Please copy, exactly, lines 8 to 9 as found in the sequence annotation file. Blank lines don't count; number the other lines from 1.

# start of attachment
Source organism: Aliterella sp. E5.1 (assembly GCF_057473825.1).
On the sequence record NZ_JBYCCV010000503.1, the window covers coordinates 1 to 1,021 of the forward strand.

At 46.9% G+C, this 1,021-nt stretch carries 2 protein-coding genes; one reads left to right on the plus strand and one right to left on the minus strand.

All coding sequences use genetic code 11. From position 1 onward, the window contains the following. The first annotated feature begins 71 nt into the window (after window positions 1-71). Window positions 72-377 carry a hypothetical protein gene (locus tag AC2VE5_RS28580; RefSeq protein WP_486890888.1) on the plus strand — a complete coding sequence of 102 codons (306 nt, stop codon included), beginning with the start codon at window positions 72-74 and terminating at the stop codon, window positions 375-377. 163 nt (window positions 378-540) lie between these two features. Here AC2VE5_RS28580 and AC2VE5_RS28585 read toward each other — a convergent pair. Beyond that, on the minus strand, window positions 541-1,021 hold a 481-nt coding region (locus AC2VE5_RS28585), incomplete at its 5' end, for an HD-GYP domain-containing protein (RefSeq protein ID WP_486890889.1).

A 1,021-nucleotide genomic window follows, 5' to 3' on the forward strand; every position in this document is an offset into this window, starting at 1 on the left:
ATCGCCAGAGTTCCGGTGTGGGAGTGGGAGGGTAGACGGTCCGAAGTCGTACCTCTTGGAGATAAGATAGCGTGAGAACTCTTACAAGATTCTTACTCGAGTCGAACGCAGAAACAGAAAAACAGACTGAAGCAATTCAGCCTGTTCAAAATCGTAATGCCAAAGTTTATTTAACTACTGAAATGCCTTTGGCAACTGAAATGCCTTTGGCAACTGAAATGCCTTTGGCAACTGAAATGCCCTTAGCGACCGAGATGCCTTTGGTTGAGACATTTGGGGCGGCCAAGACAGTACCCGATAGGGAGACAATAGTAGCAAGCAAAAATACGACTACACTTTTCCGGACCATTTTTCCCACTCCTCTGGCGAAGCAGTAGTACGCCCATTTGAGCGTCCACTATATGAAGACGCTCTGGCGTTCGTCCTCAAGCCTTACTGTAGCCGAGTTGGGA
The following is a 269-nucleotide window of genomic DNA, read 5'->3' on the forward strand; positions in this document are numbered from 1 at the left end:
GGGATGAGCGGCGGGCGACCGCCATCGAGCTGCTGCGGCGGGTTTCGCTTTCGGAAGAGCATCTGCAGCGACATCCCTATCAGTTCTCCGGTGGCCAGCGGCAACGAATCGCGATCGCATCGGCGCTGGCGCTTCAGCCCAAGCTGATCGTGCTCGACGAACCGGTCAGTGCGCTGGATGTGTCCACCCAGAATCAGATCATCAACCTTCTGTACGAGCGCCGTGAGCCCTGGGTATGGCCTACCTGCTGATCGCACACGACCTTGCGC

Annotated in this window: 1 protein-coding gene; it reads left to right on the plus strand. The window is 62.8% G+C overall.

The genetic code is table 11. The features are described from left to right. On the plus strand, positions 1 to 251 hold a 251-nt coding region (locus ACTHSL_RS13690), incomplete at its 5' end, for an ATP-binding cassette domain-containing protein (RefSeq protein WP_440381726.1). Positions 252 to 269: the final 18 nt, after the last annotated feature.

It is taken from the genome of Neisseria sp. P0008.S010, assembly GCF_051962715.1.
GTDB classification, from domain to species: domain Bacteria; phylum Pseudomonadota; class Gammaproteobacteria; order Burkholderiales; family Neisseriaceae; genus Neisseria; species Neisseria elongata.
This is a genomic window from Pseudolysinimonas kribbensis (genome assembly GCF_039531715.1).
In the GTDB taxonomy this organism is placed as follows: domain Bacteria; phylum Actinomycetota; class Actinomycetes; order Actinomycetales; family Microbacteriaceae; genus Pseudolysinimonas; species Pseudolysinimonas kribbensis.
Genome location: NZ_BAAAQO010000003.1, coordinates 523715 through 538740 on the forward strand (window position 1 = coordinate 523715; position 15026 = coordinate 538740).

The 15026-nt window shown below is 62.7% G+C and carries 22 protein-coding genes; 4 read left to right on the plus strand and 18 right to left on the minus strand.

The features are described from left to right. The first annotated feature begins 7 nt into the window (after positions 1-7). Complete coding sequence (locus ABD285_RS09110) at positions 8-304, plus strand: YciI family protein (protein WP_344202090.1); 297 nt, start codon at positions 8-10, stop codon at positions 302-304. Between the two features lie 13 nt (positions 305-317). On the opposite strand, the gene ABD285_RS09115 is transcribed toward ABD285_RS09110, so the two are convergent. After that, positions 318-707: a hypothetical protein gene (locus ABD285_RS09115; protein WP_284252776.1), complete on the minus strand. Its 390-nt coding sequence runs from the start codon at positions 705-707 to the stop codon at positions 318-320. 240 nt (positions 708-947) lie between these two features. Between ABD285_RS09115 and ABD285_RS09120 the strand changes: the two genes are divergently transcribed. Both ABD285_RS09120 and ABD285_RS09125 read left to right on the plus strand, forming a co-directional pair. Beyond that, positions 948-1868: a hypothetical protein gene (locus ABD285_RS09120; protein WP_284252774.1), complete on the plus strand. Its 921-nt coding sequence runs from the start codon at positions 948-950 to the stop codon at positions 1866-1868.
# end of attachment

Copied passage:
GGGATGAGCGGCGGGCGACCGCCATCGAGCTGCTGCGGCGGGTTTCGCTTTCGGAAGAGCATCTGCAGCGACATCCCTATCAGTTCTCCGGTGGCCAGCGGCAACGAATCGCGATCGCATCGGCGCTGGCGCTTCAGCCCAAGCTGATCGTGCTCGACGAACCGGTCAGTGCGCTGGATGTGTCCACCCAGAATCAGATCATCAACCTTCTGTACGAGCGCCGTGAGCCCTGGGTATGGCCTACCTGCTGATCGCACACGACCTTGCGC

Annotated in this window: 1 protein-coding gene; it reads left to right on the plus strand. The window is 62.8% G+C overall.